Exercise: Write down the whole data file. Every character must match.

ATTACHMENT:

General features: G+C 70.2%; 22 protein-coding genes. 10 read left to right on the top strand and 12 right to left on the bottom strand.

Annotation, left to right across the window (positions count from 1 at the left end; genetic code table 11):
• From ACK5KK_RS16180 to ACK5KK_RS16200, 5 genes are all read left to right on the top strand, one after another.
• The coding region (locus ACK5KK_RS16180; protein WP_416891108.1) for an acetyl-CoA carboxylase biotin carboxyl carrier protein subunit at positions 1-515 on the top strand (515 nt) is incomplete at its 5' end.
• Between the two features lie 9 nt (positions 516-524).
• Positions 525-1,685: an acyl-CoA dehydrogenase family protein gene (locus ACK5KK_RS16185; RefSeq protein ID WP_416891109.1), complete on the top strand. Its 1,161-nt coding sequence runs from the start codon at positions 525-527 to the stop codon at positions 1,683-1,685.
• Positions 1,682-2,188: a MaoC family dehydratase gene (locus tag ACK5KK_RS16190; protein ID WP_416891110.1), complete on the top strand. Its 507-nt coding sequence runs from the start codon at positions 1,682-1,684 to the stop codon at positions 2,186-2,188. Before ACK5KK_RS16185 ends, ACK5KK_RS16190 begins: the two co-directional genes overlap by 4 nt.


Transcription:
General features: G+C 70.2%; 22 protein-coding genes. 10 read left to right on the top strand and 12 right to left on the bottom strand.

Annotation, left to right across the window (positions count from 1 at the left end; genetic code table 11):
• From ACK5KK_RS16180 to ACK5KK_RS16200, 5 genes are all read left to right on the top strand, one after another.
• The coding region (locus ACK5KK_RS16180; protein WP_416891108.1) for an acetyl-CoA carboxylase biotin carboxyl carrier protein subunit at positions 1-515 on the top strand (515 nt) is incomplete at its 5' end.
• Between the two features lie 9 nt (positions 516-524).
• Positions 525-1,685: an acyl-CoA dehydrogenase family protein gene (locus ACK5KK_RS16185; RefSeq protein ID WP_416891109.1), complete on the top strand. Its 1,161-nt coding sequence runs from the start codon at positions 525-527 to the stop codon at positions 1,683-1,685.
• Positions 1,682-2,188: a MaoC family dehydratase gene (locus tag ACK5KK_RS16190; protein ID WP_416891110.1), complete on the top strand. Its 507-nt coding sequence runs from the start codon at positions 1,682-1,684 to the stop codon at positions 2,186-2,188. Before ACK5KK_RS16185 ends, ACK5KK_RS16190 begins: the two co-directional genes overlap by 4 nt.